Second story: dog park birding.  A dog park is just a couple blocks past the bus stop.  I never paid much attention to it as a birding location.  It is a fenced off grassy area where all the neighbors bring their dogs to play.  But then last summer I started joining a friend with a dog on walks to the dog park.  Well, if you’re standing in a dog park for 20 minutes, you might as well count birds, right?  I had zero expectations of finding anything noteworthy.  Then I noticed I could hear the sound of herons clacking.  The hunt was on–where were they?  I sometimes saw Great Blue Herons flying around the neighborhood, but I assumed they were nesting closer to the wetlands, not here by apartments, houses, and a dog park. Soon I found the heronry, with 6 active nests, across the street from the dog park in some tall trees in a backyard.  The embarrassing part is I’d lived in this neighborhood for 6 years without realizing herons were breeding just down the street. It didn’t surprise me that it took a while to realize a White-crowned Sparrow was nesting nearby, but missing a Great Blue Heron?  They are big and loud!

Third story: wrecking yard birding.  I’m sure you’ve heard of visiting dumps and sewage ponds to look for birds, but visiting a wrecking yard?  After learning about patch birding, I started walking a three-mile route to church.  I consider it one of my patches.  It has all the criteria: I bird it almost every week, it’s small enough to do in an hour or two, and for a bonus, not many other people bird the locations along it.  I’ve separated the route into 7 different sections, including 3 small ponds, and a wrecking yard next to one of the ponds.  I’ve found some neat critters by birding this route weekly–one of the ponds regularly has a Green Heron, sometimes has an otter or two, and one time I got lucky and found a Black-crowned Night-Heron.


And then there is the wrecking yard.  I saw it as a burden, that desolate area I had to walk past to get to the next pond.  But one day in March, my perspective on the wrecking yard changed.  As I was walking past, I was idly wondering when a local Say’s Phoebe would be found.  Usually there’s one or two each March not too far from town, maybe in an open field or along a peaceful fence.  As this thought went through my head, I saw something out of the corner of my eye on the wrecking yard fence and instantly realized it wasn’t normal to have a bird on that fence.  Could it be a Say’s Phoebe?  It was!  As the cars whizzed by, I ignored the rusting vehicles in the background and admired a year bird.  When I posted it to our local birding email list, I’m sure some of the local birders scratched their head, wondering why in the world I was birding a wrecking yard.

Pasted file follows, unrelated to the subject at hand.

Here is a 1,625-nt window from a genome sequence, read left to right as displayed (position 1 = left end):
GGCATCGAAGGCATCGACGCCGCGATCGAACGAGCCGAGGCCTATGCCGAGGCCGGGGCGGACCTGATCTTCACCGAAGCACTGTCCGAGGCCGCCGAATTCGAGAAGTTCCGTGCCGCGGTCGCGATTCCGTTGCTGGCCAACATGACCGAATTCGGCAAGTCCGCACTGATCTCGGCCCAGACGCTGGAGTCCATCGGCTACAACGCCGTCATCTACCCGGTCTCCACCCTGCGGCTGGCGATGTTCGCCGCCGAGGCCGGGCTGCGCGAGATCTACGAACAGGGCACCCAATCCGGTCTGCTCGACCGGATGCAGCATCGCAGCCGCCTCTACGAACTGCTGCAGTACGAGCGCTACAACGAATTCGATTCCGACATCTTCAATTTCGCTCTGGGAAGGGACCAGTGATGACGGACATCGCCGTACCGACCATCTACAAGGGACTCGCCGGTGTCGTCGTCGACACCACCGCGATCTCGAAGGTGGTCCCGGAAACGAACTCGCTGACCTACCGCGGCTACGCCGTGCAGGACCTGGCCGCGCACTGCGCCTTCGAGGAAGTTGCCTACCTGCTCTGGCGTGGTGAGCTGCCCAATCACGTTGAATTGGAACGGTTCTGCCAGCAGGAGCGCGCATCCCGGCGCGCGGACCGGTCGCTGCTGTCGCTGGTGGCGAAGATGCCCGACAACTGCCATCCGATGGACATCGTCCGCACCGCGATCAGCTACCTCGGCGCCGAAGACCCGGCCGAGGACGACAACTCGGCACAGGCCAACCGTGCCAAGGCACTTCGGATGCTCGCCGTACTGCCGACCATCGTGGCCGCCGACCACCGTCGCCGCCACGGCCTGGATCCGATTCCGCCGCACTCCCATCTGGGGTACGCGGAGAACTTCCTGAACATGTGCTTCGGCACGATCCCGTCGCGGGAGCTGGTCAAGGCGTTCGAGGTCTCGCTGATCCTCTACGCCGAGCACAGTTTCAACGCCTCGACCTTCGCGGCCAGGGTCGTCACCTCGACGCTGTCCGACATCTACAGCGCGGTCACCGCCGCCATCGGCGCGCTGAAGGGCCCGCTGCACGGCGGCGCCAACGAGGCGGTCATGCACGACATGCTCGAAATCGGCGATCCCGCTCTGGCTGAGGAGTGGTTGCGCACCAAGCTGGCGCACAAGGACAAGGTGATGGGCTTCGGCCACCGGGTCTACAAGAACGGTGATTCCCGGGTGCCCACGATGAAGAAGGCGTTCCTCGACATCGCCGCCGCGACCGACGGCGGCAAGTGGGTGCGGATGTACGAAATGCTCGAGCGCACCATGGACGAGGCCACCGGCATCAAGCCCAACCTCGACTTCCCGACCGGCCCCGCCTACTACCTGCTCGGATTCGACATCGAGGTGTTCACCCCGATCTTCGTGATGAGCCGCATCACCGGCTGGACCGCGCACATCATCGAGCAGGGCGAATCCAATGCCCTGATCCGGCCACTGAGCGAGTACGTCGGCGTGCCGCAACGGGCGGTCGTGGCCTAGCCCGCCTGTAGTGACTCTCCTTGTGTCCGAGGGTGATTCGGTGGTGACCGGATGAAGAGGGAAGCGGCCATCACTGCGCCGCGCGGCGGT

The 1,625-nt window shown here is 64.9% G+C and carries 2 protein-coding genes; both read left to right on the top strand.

I’ve enjoyed changing my attitude about birding.  Not only have I started paying more attention to birds in my neighborhood, I’ve found new places to go birding, and learned more about what birds are here and when they’re on the move.  And best of all, the more I look, the more I learn.

What have you learned by birding the areas you pass through on a normal day?  What could you learn?


Vjera Thompson is an Accounting Manager in Eugene, Oregon. She’s been birding about 20 years, and is very thankful to the generous birders that were eager to help out a kid birder and gave her rides and shared copious amounts of bird knowledge. In her spare time, she goes on walks with her husband, gardens, and runs the soundboard at church.  Vjera’s favorite list is her green birding/bicycle list: 194 and counting!